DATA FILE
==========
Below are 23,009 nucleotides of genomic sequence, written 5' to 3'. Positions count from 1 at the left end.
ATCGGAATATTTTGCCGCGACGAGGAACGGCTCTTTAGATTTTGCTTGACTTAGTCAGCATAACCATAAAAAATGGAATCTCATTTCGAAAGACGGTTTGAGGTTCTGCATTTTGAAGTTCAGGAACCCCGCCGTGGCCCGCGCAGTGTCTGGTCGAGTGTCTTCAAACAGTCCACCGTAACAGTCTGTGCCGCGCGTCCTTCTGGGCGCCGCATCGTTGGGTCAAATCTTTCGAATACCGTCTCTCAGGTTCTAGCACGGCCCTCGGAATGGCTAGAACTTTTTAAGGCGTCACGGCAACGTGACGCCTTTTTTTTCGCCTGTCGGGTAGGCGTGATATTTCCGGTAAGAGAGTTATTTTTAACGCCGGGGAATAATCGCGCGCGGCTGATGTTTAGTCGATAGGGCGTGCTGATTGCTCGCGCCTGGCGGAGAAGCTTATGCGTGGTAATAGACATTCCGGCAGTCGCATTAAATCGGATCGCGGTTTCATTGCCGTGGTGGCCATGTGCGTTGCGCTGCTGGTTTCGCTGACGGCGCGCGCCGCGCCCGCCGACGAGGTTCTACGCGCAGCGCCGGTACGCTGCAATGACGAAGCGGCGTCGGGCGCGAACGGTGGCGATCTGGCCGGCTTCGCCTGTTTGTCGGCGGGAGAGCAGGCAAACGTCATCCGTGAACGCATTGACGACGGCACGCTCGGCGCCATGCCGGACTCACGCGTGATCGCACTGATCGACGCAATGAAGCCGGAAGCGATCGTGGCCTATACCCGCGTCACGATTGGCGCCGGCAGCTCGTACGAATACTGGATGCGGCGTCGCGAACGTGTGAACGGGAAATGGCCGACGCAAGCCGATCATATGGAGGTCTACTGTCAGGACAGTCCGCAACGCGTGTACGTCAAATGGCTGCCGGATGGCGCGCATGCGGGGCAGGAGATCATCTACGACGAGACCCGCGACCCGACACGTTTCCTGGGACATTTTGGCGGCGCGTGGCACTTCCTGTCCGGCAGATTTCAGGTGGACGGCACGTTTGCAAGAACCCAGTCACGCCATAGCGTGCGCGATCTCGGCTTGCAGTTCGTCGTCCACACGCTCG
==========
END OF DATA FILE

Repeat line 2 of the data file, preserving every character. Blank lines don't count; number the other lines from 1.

ATCGGAATATTTTGCCGCGACGAGGAACGGCTCTTTAGATTTTGCTTGACTTAGTCAGCATAACCATAAAAAATGGAATCTCATTTCGAAAGACGGTTTGAGGTTCTGCATTTTGAAGTTCAGGAACCCCGCCGTGGCCCGCGCAGTGTCTGGTCGAGTGTCTTCAAACAGTCCACCGTAACAGTCTGTGCCGCGCGTCCTTCTGGGCGCCGCATCGTTGGGTCAAATCTTTCGAATACCGTCTCTCAGGTTCTAGCACGGCCCTCGGAATGGCTAGAACTTTTTAAGGCGTCACGGCAACGTGACGCCTTTTTTTTCGCCTGTCGGGTAGGCGTGATATTTCCGGTAAGAGAGTTATTTTTAACGCCGGGGAATAATCGCGCGCGGCTGATGTTTAGTCGATAGGGCGTGCTGATTGCTCGCGCCTGGCGGAGAAGCTTATGCGTGGTAATAGACATTCCGGCAGTCGCATTAAATCGGATCGCGGTTTCATTGCCGTGGTGGCCATGTGCGTTGCGCTGCTGGTTTCGCTGACGGCGCGCGCCGCGCCCGCCGACGAGGTTCTACGCGCAGCGCCGGTACGCTGCAATGACGAAGCGGCGTCGGGCGCGAACGGTGGCGATCTGGCCGGCTTCGCCTGTTTGTCGGCGGGAGAGCAGGCAAACGTCATCCGTGAACGCATTGACGACGGCACGCTCGGCGCCATGCCGGACTCACGCGTGATCGCACTGATCGACGCAATGAAGCCGGAAGCGATCGTGGCCTATACCCGCGTCACGATTGGCGCCGGCAGCTCGTACGAATACTGGATGCGGCGTCGCGAACGTGTGAACGGGAAATGGCCGACGCAAGCCGATCATATGGAGGTCTACTGTCAGGACAGTCCGCAACGCGTGTACGTCAAATGGCTGCCGGATGGCGCGCATGCGGGGCAGGAGATCATCTACGACGAGACCCGCGACCCGACACGTTTCCTGGGACATTTTGGCGGCGCGTGGCACTTCCTGTCCGGCAGATTTCAGGTGGACGGCACGTTTGCAAGAACCCAGTCACGCCATAGCGTGCGCGATCTCGGCTTGCAGTTCGTCGTCCACACGCTCG